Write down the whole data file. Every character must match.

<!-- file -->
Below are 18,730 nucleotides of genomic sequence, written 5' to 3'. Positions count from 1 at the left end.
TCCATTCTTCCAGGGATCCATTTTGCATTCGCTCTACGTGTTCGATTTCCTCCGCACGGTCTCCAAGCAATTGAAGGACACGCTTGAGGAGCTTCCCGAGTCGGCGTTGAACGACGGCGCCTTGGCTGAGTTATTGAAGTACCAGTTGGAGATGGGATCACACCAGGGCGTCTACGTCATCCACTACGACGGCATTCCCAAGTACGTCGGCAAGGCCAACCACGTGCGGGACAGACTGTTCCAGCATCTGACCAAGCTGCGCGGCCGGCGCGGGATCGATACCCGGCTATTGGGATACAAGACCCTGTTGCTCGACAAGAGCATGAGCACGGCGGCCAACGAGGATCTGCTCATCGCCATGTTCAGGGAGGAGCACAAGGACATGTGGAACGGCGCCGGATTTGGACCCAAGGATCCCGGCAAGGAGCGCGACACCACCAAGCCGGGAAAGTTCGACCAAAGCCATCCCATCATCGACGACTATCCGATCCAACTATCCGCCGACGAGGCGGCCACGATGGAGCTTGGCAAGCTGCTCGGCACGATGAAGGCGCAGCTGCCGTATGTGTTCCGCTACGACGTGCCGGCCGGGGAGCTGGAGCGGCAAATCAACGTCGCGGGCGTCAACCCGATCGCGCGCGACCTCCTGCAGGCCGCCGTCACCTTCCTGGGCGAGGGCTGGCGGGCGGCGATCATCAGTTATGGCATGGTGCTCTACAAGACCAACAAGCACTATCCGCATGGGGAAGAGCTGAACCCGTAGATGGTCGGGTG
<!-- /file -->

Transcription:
Below are 18,730 nucleotides of genomic sequence, written 5' to 3'. Positions count from 1 at the left end.
TCCATTCTTCCAGGGATCCATTTTGCATTCGCTCTACGTGTTCGATTTCCTCCGCACGGTCTCCAAGCAATTGAAGGACACGCTTGAGGAGCTTCCCGAGTCGGCGTTGAACGACGGCGCCTTGGCTGAGTTATTGAAGTACCAGTTGGAGATGGGATCACACCAGGGCGTCTACGTCATCCACTACGACGGCATTCCCAAGTACGTCGGCAAGGCCAACCACGTGCGGGACAGACTGTTCCAGCATCTGACCAAGCTGCGCGGCCGGCGCGGGATCGATACCCGGCTATTGGGATACAAGACCCTGTTGCTCGACAAGAGCATGAGCACGGCGGCCAACGAGGATCTGCTCATCGCCATGTTCAGGGAGGAGCACAAGGACATGTGGAACGGCGCCGGATTTGGACCCAAGGATCCCGGCAAGGAGCGCGACACCACCAAGCCGGGAAAGTTCGACCAAAGCCATCCCATCATCGACGACTATCCGATCCAACTATCCGCCGACGAGGCGGCCACGATGGAGCTTGGCAAGCTGCTCGGCACGATGAAGGCGCAGCTGCCGTATGTGTTCCGCTACGACGTGCCGGCCGGGGAGCTGGAGCGGCAAATCAACGTCGCGGGCGTCAACCCGATCGCGCGCGACCTCCTGCAGGCCGCCGTCACCTTCCTGGGCGAGGGCTGGCGGGCGGCGATCATCAGTTATGGCATGGTGCTCTACAAGACCAACAAGCACTATCCGCATGGGGAAGAGCTGAACCCGTAGATGGTCGGGTG